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Radar love – the Moon’s hidden surface shines in new images

Elizabeth Howell, News Writer
May 16, 2014, 14:51 UTC

Sen—Though the Moon is close enough to us for a small telescope to observe its features, there's much about its history that remains hidden to our eyes. This is because the Moon has a thick layer of dust on its surface, making it difficult to see its origins.

To peer through the grains, scientists sent out radar images from two observatories and examined the images when they came back. The goal is not only to figure out more about the Moon's history, but also to plan for future landing missions.

The hefty Arecibo Observatory sent out the radar from its location in Puerto Rico, allowing the signal to go through the Moon's dust. Once the radar reflected back, the National Radio Astronomy Observatory's Green Bank Telescope picked up the signal.

One of the resulting images showed new information about Apollo 17's landing site, penetrating about 10-15 metres (33-50ft) below the surface of Mare Serenitatis (Sea of Serenity). "The light and dark features are the result of compositional changes in the lunar dust and differences in the abundance of rocks buried within the soil," a spokesman for the NRAO said.

Sea of Serenity /moon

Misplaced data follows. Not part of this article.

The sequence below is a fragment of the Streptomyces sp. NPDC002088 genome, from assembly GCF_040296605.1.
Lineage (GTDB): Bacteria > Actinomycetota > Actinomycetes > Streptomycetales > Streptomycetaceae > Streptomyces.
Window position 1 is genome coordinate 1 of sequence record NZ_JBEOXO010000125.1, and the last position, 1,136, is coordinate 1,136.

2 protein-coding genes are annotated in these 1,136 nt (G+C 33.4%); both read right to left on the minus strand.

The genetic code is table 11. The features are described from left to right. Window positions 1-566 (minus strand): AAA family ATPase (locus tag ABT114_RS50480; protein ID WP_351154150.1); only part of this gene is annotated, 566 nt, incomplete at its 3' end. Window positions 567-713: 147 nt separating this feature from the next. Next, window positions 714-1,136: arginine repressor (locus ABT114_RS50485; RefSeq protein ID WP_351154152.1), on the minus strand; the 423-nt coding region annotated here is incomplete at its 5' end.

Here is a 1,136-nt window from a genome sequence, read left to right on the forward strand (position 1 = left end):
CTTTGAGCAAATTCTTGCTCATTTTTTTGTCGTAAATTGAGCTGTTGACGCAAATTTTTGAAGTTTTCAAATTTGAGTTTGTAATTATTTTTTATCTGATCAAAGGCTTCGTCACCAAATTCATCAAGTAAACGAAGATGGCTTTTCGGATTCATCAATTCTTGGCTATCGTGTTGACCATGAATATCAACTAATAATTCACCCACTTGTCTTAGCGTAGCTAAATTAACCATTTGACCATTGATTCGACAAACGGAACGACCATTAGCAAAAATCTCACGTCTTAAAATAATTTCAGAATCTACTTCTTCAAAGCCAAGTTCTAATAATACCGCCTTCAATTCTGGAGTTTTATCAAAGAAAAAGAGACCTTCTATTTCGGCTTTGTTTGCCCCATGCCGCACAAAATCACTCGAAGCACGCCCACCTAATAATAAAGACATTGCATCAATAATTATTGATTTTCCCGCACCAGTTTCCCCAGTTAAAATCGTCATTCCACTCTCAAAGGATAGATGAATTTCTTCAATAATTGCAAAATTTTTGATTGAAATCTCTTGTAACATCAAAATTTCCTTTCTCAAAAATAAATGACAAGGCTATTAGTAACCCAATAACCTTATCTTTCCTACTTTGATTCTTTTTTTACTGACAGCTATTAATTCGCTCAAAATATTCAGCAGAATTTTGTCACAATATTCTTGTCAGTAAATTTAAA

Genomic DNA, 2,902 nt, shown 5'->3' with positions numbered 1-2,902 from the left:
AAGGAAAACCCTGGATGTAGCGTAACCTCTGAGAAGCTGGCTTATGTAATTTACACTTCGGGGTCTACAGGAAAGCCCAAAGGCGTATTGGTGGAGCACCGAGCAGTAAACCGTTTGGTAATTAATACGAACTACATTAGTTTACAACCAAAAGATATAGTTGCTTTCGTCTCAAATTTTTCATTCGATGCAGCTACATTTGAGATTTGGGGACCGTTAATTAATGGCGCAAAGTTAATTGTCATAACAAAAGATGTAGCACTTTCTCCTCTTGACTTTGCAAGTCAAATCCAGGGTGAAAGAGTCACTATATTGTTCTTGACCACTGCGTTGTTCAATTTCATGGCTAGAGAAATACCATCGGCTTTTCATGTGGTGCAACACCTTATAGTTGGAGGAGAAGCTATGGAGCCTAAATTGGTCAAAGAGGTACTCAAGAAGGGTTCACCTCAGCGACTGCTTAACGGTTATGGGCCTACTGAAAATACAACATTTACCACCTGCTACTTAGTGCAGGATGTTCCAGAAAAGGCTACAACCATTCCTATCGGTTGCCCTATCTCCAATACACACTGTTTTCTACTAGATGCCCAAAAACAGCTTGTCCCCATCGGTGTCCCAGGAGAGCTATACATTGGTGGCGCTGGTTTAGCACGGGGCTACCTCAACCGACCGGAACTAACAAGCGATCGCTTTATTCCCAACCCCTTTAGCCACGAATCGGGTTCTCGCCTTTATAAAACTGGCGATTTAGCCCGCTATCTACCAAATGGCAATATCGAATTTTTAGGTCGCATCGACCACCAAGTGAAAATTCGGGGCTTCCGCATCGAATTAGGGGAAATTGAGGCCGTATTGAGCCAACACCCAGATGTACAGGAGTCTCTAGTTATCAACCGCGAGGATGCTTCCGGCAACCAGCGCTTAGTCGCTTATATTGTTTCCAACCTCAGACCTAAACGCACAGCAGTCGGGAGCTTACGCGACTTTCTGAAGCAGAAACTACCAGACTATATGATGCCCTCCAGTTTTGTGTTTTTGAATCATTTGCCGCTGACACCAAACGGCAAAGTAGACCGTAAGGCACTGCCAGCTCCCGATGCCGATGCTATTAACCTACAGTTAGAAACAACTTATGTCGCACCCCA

Mare Serenitatis (Sea of Serenity) on the Moon imaged using radar emanating from Earth. Credit: Bruce Campbell (Smithsonian Institution, National Air and Space Museum); Arecibo/NAIC; NRAO/AUI/NSF

A probe of Aristillus Crater, which is about 55km (34 miles) in diameter and 3.5km (2 miles) deep, found more information about the debris generated when a small body smacked into the surface a long time ago. "The dark 'halo' surrounding the crater is due to pulverized debris beyond the rugged, radar-bright rim deposits," NRAO stated.

"The image also shows traces of lava-like features produced when lunar rock melted from the heat of the impact."

There's much to learn about the properties of the dust that covers the Moon. For example, scientists are intrigued that the dust appears to hover at the sunrise/sunset line of the moon. This phenomenon was first observed by the Apollo astronauts and was one of the targets of research of the just-completed NASA LADEE mission.

Moon / Aristillus Crater

Aristillus Crater on the Moon imaged by radar emanating from Earth. Credit: Bruce Campbell (Smithsonian Institution, National Air and Space Museum); Arecibo/NAIC; NRAO/AUI/NSF

LADEE (which stands for Lunar Atmosphere and Dust Environment Explorer) launched September 2013 and impacted our closest neighbour as planned in April. Scientists are still examining the trove of data it sent back to Earth, but one of its early finds included finding changes in the Moon's sodium content in its "exosphere" (thin atmosphere) as the Moon orbits Earth.

Soft landings on the Moon itself have been rare since the Apollo era, but in December China's Chang'e-3, carrying the Yutu rover, successfully made it to Sinus Iridum. The Yutu rover, although facing mechanical difficulties, exceeded its three-month design lifetime.

Another active mission at the Moon is the Lunar Reconnaissance Orbiter. Scientists recently released the first interactive mosaic of the lunar north pole based on its images. LRO also obtained images of the Chang'e-3 landing site.